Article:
Happy National Arts and Humanities Month!

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Johns, Three Flags
Jasper Johns, Three Flags, 1958

Time’s awasting. We’re half way through National Arts and Humanities Month, and what do you have to show for it?

First recognized in 1993, National Arts and Humanities Month pops back up each October with an inspirational proclamation by the president. But what the president never mentions is how hard it is to find time to decorate the house, buy and trim the National Arts and Humanities Month tree or find all the traditional National Arts and Humanities Month gifts for the kids. We’re not all Martha Stewart, Mr. President! And every year the department stores set up their National Arts and Humanities Month displays earlier and earlier. It seems like the minute Dance Appreciation Month (July) is over, it’s already National Arts and Humanities Month Season.

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President Obama’s proclamation, released on October 1, starts with Francis Scott Key writing The Star-Spangled Banner and then waxes grandiose about the role of the arts and humanities in American culture: “Throughout our history, the arts and humanities have given us comfort and confidence, drawn us together, and called on us to strive for a more perfect Union. This month, we celebrate our Nation’s rich artistic heritage.” Personally, I wouldn’t have gone with The Star-Spangled Banner to get everyone fired up about that sentiment, but it’s not my proclamation.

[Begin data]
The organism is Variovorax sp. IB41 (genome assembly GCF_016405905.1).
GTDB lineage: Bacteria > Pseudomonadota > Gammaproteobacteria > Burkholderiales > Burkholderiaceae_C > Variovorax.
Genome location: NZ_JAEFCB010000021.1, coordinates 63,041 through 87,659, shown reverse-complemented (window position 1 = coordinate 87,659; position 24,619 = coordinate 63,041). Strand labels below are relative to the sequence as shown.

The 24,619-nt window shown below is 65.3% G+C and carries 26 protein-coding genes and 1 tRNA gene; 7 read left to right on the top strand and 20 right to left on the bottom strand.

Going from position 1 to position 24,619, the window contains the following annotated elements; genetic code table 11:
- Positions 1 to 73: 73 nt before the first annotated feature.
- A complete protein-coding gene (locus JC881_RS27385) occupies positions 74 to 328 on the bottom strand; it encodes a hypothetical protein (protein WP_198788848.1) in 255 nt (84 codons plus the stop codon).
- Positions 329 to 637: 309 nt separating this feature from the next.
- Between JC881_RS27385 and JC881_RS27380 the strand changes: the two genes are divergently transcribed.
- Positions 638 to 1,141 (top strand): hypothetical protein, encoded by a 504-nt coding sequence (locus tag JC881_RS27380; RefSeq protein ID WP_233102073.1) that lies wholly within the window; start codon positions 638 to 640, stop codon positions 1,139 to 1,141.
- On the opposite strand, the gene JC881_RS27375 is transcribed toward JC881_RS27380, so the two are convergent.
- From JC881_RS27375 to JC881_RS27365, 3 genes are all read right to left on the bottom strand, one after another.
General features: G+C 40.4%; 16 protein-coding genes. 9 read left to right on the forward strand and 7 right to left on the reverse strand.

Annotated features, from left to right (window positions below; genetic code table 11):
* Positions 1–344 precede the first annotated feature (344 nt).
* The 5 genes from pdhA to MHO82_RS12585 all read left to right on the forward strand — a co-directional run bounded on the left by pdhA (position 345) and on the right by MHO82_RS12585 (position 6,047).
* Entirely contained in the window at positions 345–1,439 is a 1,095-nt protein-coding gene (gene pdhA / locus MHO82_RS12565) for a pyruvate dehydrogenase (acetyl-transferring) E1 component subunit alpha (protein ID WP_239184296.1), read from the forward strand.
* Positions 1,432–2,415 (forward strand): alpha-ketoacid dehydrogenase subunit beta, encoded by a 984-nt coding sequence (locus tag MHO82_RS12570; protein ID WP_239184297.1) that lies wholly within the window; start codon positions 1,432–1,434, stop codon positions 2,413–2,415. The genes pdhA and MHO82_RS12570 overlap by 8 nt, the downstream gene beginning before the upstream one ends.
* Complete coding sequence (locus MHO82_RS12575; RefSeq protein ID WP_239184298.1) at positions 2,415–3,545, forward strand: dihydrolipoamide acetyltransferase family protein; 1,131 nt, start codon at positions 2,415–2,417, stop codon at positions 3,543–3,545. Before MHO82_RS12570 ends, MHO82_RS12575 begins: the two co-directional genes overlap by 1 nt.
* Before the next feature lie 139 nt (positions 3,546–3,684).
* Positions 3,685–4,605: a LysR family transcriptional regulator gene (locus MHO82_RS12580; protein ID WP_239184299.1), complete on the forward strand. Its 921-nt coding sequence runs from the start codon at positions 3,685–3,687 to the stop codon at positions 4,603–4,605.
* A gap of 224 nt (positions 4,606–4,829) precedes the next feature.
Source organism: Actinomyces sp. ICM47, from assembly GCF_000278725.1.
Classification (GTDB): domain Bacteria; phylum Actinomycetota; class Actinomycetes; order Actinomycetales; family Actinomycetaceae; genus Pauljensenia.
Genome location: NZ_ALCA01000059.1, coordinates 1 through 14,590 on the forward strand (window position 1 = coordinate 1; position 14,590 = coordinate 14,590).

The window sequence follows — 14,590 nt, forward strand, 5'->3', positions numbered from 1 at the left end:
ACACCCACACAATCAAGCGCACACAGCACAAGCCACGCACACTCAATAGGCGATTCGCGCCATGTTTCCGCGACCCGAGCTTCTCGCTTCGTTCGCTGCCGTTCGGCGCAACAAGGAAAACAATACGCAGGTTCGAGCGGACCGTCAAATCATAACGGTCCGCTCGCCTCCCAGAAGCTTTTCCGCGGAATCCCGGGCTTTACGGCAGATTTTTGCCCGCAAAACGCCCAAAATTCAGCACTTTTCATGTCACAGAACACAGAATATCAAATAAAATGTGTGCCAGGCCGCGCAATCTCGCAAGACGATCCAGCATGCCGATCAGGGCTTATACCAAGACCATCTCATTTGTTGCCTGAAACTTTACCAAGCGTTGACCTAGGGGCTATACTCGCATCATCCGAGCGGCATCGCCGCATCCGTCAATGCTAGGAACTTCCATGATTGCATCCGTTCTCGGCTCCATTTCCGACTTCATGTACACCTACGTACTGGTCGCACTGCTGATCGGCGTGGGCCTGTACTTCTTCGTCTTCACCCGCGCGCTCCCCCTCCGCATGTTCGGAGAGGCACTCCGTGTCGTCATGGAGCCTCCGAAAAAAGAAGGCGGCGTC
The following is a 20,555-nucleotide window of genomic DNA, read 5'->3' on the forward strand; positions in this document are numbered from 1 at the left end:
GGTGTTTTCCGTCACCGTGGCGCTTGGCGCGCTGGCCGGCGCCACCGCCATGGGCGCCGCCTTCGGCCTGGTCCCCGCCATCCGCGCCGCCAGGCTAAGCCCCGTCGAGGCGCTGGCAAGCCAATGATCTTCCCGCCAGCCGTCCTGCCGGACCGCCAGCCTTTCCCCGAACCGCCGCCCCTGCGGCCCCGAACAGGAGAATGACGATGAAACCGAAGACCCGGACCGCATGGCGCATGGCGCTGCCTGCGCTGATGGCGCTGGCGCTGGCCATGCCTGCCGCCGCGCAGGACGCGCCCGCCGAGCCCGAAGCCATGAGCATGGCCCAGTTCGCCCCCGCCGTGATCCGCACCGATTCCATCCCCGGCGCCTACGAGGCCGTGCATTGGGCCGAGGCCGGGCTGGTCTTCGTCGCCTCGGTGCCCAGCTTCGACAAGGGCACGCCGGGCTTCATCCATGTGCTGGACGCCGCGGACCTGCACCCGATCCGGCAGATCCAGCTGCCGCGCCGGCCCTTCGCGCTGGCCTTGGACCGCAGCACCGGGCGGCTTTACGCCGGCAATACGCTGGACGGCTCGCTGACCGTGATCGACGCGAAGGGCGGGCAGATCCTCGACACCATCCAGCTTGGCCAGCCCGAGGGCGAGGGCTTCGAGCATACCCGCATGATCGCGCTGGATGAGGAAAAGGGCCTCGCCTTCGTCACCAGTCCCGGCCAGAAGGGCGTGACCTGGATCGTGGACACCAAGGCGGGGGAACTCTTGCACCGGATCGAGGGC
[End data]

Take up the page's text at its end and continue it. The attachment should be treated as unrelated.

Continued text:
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Of course, this would be exciting news if the concept of commemorative months weren’t so utterly debased. October is pretty crowded: Sure, it’s National Book Month, National Breast Cancer Awareness Month and LGBT History Month, but it’s also Let’s Talk Month (yeah, I don’t know, either), Pastor Appreciation Month, National CyberSecurity Month and National Family Sexuality Education Month. You don’t say! Clearly, none of these has the gravitas of a Movember or a National 5 (Servings of Fruits or Veggies) a Day Month, but I get it, the President is doing what he can.

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Hammons Flag
David Hammons
African-American Flag, 1990

Still, though, the proclamation manages to make a smart and effective case for the humanities:

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Artistic expression and memorable ideas can resonate with us, challenge us, and teach us important lessons about ourselves and each other. At their best, great works of literature, theater, dance, fine art, and music reflect something common in all of us. They open dialogues between cultures and raise poignant questions about our world. They are also vital components of our children’s education and our national growth — not only teaching our youth to observe closely, interpret creatively, and think critically, but also bringing new cultural experiences to our communities and helping drive economic progress.